You're just plain wrong. Mglovesfun (talk) 18:33, 13 October 2011 (UTC)
How do users actually use the word? As you must know from experience, many users don't respect the prescription. That is usually the principal reason for the existence of the prescription. Wiktionary attempts to be descriptive. Please do not insert purely prescriptive material as if it were a universal fact of usage.
Admittedly, it is difficult to find the right wording for usage notes that reflects prevailing grammatical and stylistic prescriptive opinion and reflects actual usage. Many distinctions that occur in careful, educated writing do not occur in speech, written dialog, less careful writing, and other contexts. DCDuring TALK 18:35, 13 October 2011 (UTC)
I'm well aware that Wiktionary attempts to be descriptive, and I disagree that I have inserted purely prescriptive material as if it were a universal fact of usage.
The comment from DCDuring is slightly more subtle than that from Mglovesfun, but it amounts to the same thing -- an unsupported assertion that people sometimes use "that" non-restrictively. I do not know from experience (nor from the descriptive literature on the English language) that this ever happens. If you want the entry to make an assertion that "that" is sometimes used that way, you should back it up with some quotes. Duoduoduo 18:48, 13 October 2011 (UTC)
Garner's Modern American Usage is contemporary and has a rating system for the degree of acceptance of various usages. I don't know what other modern sources there are that might be considered authoritative, especially reflecting UK practice, Burchfield's revision of Fowler? DCDuring TALK 21:59, 13 October 2011 (UTC)
These look like uses of that with a non-restrictive clause:
  • 2009, “NewsHour For October 14, 2009”, in PBS_NewsHour:
    Then, you need to construct the framework that responds to the needs and aspirations of the Afghan people, that are simultaneously the requirements of our international partners.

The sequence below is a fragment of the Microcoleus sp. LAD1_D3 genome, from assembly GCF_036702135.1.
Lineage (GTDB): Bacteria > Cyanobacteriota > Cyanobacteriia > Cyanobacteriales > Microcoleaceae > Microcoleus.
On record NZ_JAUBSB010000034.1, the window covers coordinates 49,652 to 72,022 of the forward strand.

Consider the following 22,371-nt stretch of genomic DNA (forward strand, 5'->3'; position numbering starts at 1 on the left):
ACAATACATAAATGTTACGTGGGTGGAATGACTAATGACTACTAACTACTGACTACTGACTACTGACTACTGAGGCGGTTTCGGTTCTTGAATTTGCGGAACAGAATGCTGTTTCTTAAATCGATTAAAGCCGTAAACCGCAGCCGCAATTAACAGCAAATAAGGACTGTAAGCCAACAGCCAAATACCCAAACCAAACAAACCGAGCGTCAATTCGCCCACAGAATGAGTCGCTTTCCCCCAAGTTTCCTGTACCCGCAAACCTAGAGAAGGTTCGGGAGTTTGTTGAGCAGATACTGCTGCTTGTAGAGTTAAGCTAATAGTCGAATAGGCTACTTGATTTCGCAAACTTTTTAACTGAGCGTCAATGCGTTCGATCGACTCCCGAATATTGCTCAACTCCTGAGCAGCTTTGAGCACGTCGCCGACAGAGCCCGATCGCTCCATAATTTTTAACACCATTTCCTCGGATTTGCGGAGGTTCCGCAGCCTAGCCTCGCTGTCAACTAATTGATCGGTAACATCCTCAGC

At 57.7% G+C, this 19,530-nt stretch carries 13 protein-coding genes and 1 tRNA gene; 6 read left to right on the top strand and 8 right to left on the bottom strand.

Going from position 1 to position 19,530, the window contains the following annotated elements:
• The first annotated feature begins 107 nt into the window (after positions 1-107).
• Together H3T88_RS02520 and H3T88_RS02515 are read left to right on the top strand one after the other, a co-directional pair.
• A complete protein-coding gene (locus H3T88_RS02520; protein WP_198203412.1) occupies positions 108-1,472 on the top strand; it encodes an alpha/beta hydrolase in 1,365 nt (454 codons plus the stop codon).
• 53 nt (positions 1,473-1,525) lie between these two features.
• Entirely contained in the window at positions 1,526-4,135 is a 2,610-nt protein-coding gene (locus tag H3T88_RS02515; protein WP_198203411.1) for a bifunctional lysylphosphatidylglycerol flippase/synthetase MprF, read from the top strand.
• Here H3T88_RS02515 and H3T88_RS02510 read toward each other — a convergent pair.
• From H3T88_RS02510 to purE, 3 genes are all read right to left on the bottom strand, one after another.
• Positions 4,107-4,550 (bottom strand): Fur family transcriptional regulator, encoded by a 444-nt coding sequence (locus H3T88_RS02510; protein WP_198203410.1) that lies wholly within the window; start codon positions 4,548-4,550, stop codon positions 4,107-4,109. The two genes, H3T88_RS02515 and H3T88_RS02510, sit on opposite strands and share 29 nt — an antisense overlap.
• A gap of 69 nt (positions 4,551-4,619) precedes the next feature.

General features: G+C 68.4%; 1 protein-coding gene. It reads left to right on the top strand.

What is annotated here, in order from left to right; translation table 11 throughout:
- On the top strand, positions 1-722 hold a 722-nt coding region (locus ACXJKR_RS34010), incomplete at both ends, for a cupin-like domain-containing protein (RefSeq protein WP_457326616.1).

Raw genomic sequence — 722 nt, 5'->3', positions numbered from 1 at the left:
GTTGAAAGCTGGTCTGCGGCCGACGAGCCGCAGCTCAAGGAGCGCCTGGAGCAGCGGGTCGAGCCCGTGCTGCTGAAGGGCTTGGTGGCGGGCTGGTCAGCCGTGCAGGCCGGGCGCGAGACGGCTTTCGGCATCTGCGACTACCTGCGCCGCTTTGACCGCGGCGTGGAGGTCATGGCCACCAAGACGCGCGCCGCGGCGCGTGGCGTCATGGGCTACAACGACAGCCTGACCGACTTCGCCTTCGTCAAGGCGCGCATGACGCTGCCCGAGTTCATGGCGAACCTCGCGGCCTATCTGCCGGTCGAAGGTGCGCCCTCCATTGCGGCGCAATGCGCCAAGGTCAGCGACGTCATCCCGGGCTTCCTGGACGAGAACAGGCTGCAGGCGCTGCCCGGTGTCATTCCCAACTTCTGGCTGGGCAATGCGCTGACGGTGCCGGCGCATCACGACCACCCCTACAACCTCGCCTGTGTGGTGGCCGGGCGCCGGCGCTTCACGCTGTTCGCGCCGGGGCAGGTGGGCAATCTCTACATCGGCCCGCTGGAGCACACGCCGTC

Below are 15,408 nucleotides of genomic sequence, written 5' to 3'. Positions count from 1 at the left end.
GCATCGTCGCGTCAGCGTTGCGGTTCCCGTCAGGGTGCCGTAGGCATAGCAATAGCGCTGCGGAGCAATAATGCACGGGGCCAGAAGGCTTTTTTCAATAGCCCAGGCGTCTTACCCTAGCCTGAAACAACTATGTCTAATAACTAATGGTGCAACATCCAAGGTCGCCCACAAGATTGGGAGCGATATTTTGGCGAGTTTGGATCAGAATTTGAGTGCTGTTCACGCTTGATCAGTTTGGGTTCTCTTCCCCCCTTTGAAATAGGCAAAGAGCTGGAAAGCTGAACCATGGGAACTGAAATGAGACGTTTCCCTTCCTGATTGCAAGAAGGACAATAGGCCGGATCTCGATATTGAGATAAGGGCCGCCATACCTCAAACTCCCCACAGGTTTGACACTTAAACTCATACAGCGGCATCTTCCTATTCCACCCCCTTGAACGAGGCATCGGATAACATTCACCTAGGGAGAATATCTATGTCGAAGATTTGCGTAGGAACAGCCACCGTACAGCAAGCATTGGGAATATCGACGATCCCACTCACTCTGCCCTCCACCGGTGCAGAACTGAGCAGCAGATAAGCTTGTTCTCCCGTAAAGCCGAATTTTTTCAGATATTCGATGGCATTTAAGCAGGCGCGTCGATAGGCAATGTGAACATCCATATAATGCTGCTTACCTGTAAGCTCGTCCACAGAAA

• 2007, “Immigration Bill Provisions Reviewed by Ray Suarez and Guests”, in PBS_Newshour:
    RAY-SUAREZ: Laura Reiff, do the businesses, that are your members, find what they need in this temporary worker program?
It is tedious to look for them. Google is unlikely to help much, as it ignores punctuation, which can be a clue for non-restrictive clauses.
Garner's refers to this as a less common error than the oft-proscribed use of which where that is preferred. DCDuring TALK 23:22, 13 October 2011 (UTC)

I agree that finding something like this, if it exists, will be hard. I've just never noticed anyone saying it before, despite the fact that I always listen to how people use English. And I'm sure I've seen it said in the literature, just in passing as if it were uncontroversial, that the use in the non-restrictive context never occurs. But that, too, would be hard to track down.

As for your proposed examples, neither one works -- they are both examples of restrictive clauses.

Then, you need to construct the framework that responds to the needs and aspirations of the Afghan people, that are simultaneously the requirements of our international partners.

Since not all the needs and aspirations of the Afghan people are simultaneously the requirements of our international partners, the last "that" clause serves to narrow down which needs and aspirations are being referred to. The comma before the last "that", or the speaker's possible pause that may have induced it, is either not called for or is simply induced by the substantial length of the sentence.

Laura Reiff, do the businesses, that are your members, find what they need in this temporary worker program?

Since not all businesses are her organization's members, the "that" clause serves to narrow down which businesses are being referred to.

Perhaps the other examples you and Mglovesfun believe you've noticed in the past have been like these.

I'll try to find a valid example (though of course I'm skeptical that any such example exists). It's an interesting issue. But in the meantime, in the absence of empirical evidence of this usage, I propose that the disputed passage "In actual usage this prescription is not always followed" be deleted. That would be a compromise, as the remainder of the paragraph would still be describing something as a prescription rather than as both a prescription and a description. Duoduoduo 15:35, 14 October 2011 (UTC)